Family was important to Harry Culver. The Rollerdrome was a perfect example of how Culver wanted to provide for Culver City parents and their children. Today that site is Tellefson Park, a bicentennial dedication in 1976.
People came from miles around to skate at the Rollerdrome. It was a wooden structure with a gently rounded parabola-like roofline. The height offered by this curve accommodated a mezzanine in the front of the building, where the organist played. Many, like Virgie Eskridge, remember Mr. Osterloh, the musician who filled the building with cheery roller skating music. Then there was the bell, and "Clear the Floor," to prepare for a variety of skating opportunities like "Ladies Only." Virgie included trips to the Rollerdrome as an example of the freedom children had growing up here in earlier days, and just one of the entertainment options.
Another of my favorite resources, Ethel Ashby, described the Rollerdrome as "a grand place to go, just wonderful." Ethel and her fiancée met friends there regularly on Friday nights and sometimes mid-week during the early 1930s. She remembers the skating differed, with variations of "Men Only," "Ladies Only," "Singles Skate," and "Couples Skate." According to Ethel, when it was a call for all men, they often raced around the rink "like a bunch of whippets." The "Couples Skate" was her opportunity to learn dancing on roller skates. During "Singles Only," Ethel said it was a time for "the young kids to show off." They exhibited a lot of turns and jumps.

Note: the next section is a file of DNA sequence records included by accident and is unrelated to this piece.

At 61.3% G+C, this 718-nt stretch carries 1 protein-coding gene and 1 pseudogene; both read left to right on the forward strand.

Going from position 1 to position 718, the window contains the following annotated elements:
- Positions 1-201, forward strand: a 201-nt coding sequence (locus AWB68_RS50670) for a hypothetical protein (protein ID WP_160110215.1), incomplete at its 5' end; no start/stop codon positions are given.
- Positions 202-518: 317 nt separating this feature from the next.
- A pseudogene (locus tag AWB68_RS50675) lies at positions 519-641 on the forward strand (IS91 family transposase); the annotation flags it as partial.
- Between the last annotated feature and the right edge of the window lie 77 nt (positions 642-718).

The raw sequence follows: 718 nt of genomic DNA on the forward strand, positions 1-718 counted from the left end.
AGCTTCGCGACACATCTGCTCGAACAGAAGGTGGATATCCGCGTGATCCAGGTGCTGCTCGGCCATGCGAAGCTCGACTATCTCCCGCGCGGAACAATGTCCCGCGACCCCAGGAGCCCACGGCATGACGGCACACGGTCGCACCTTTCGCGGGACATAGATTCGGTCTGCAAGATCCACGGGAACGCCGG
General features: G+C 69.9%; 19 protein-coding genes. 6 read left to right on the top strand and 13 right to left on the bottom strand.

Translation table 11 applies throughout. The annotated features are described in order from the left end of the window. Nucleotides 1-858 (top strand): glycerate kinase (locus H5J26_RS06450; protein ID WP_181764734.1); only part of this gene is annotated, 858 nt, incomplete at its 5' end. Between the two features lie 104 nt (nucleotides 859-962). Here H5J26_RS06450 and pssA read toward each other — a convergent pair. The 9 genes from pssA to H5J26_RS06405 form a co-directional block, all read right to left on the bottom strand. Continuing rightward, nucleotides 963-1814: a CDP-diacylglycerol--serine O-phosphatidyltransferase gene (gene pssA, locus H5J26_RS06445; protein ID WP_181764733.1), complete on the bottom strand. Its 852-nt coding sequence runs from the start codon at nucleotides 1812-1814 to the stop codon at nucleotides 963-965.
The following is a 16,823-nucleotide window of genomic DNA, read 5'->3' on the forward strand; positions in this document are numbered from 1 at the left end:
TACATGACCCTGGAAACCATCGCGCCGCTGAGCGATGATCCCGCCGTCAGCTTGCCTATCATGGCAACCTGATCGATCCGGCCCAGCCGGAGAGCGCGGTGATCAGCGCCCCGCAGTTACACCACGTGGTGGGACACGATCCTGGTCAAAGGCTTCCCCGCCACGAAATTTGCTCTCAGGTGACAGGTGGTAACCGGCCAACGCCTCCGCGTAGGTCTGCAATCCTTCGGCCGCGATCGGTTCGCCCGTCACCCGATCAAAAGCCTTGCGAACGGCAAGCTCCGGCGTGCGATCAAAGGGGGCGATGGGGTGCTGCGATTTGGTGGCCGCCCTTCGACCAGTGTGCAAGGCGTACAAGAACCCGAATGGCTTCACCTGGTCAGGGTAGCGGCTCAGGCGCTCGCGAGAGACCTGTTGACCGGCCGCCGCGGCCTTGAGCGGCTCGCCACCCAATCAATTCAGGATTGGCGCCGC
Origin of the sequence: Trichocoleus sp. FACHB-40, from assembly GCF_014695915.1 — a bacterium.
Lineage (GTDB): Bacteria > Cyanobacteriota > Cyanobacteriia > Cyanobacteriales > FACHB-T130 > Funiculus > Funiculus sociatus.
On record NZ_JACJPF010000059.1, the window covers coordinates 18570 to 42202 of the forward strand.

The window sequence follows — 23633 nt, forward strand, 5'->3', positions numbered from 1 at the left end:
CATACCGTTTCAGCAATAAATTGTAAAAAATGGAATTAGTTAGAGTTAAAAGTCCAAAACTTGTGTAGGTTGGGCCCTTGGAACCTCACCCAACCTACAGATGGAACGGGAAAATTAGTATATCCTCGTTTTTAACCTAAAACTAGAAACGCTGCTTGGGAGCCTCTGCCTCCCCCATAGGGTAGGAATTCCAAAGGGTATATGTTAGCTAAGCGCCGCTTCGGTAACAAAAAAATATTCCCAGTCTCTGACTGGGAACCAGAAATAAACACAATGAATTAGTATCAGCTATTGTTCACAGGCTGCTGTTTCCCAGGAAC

Suitable dress for the Rollerdrome included skirts and blouses for the girls, and slacks and pants for the boys. Ethel elaborated that "jeans were for work or hiking" at that time. In later years, when women could wear pants, they were in the form of pantsuits.